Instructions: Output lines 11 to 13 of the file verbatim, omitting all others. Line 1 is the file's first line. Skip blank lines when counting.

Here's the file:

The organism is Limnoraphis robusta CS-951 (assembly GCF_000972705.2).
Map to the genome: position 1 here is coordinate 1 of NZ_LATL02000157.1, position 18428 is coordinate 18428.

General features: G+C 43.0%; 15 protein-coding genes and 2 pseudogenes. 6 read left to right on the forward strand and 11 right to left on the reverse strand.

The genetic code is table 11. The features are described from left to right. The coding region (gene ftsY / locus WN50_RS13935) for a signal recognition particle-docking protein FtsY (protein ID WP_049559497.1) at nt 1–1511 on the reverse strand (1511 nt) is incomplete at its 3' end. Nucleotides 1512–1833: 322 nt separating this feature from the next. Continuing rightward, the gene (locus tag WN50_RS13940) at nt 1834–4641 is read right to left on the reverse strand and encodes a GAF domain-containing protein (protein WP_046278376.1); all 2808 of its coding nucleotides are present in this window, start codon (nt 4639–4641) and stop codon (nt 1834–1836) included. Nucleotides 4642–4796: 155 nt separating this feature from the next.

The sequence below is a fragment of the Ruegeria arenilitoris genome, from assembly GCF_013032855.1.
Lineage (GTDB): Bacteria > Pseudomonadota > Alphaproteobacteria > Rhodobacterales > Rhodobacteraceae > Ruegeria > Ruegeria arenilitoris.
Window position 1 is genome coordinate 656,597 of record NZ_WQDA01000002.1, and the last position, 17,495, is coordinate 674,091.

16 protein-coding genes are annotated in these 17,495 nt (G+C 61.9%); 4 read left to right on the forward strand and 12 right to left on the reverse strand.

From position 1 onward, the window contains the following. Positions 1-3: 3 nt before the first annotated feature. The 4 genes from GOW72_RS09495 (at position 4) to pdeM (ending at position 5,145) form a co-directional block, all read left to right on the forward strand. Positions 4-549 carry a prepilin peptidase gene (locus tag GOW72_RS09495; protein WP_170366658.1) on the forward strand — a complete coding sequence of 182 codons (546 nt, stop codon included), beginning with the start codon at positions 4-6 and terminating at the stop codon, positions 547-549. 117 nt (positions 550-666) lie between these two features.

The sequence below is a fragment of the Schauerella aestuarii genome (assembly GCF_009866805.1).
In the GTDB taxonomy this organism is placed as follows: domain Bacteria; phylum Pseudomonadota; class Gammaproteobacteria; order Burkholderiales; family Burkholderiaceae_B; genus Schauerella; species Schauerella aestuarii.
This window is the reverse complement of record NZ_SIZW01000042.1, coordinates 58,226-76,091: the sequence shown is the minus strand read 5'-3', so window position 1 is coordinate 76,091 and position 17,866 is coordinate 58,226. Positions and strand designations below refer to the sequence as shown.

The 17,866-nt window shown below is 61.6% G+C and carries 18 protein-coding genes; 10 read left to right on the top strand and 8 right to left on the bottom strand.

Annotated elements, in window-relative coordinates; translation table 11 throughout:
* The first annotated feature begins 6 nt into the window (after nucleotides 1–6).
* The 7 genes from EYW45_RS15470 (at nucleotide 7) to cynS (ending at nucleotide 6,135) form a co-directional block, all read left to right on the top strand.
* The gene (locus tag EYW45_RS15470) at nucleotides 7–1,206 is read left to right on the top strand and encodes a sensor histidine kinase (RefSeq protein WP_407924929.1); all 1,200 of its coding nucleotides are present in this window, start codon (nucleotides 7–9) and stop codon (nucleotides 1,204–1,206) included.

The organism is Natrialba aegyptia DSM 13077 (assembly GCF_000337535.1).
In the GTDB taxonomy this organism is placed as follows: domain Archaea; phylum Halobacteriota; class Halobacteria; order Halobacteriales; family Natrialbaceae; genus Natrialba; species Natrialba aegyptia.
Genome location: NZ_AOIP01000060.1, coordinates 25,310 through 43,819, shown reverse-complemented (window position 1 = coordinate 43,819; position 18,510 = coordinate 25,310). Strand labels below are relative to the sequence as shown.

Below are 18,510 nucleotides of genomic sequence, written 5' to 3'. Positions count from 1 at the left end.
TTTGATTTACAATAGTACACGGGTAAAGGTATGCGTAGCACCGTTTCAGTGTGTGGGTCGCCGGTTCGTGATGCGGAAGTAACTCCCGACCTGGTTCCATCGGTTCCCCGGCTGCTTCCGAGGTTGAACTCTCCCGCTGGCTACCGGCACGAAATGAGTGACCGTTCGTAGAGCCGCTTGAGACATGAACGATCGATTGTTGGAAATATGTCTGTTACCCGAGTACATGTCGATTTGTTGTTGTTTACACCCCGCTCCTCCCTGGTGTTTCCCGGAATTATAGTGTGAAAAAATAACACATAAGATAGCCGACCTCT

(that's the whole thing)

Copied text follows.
In the GTDB taxonomy this organism is placed as follows: domain Bacteria; phylum Pseudomonadota; class Gammaproteobacteria; order Burkholderiales; family Burkholderiaceae_B; genus Schauerella; species Schauerella aestuarii.
This window is the reverse complement of record NZ_SIZW01000042.1, coordinates 58,226-76,091: the sequence shown is the minus strand read 5'-3', so window position 1 is coordinate 76,091 and position 17,866 is coordinate 58,226. Positions and strand designations below refer to the sequence as shown.

The 17,866-nt window shown below is 61.6% G+C and carries 18 protein-coding genes; 10 read left to right on the top strand and 8 right to left on the bottom strand.